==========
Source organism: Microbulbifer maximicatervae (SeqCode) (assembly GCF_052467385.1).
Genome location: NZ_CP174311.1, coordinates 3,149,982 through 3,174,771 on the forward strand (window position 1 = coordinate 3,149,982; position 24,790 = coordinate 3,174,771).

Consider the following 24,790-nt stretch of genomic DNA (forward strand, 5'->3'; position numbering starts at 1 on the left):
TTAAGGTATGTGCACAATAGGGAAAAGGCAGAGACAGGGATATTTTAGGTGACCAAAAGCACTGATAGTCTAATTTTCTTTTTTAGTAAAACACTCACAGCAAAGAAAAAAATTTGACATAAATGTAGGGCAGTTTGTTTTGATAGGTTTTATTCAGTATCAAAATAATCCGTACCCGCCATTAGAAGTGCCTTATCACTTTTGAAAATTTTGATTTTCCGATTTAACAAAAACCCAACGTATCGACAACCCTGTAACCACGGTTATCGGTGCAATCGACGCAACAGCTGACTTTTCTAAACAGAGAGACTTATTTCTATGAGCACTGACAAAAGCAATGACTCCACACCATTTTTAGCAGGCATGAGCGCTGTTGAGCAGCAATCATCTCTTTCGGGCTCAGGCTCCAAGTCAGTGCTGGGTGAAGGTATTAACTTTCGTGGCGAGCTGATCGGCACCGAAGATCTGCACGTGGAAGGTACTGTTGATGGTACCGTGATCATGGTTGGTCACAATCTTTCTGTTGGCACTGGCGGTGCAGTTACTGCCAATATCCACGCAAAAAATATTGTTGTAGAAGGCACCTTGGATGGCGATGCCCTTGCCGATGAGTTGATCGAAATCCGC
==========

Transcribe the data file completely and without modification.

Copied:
Source organism: Microbulbifer maximicatervae (SeqCode) (assembly GCF_052467385.1).
Genome location: NZ_CP174311.1, coordinates 3,149,982 through 3,174,771 on the forward strand (window position 1 = coordinate 3,149,982; position 24,790 = coordinate 3,174,771).

Consider the following 24,790-nt stretch of genomic DNA (forward strand, 5'->3'; position numbering starts at 1 on the left):
TTAAGGTATGTGCACAATAGGGAAAAGGCAGAGACAGGGATATTTTAGGTGACCAAAAGCACTGATAGTCTAATTTTCTTTTTTAGTAAAACACTCACAGCAAAGAAAAAAATTTGACATAAATGTAGGGCAGTTTGTTTTGATAGGTTTTATTCAGTATCAAAATAATCCGTACCCGCCATTAGAAGTGCCTTATCACTTTTGAAAATTTTGATTTTCCGATTTAACAAAAACCCAACGTATCGACAACCCTGTAACCACGGTTATCGGTGCAATCGACGCAACAGCTGACTTTTCTAAACAGAGAGACTTATTTCTATGAGCACTGACAAAAGCAATGACTCCACACCATTTTTAGCAGGCATGAGCGCTGTTGAGCAGCAATCATCTCTTTCGGGCTCAGGCTCCAAGTCAGTGCTGGGTGAAGGTATTAACTTTCGTGGCGAGCTGATCGGCACCGAAGATCTGCACGTGGAAGGTACTGTTGATGGTACCGTGATCATGGTTGGTCACAATCTTTCTGTTGGCACTGGCGGTGCAGTTACTGCCAATATCCACGCAAAAAATATTGTTGTAGAAGGCACCTTGGATGGCGATGCCCTTGCCGATGAGTTGATCGAAATCCGC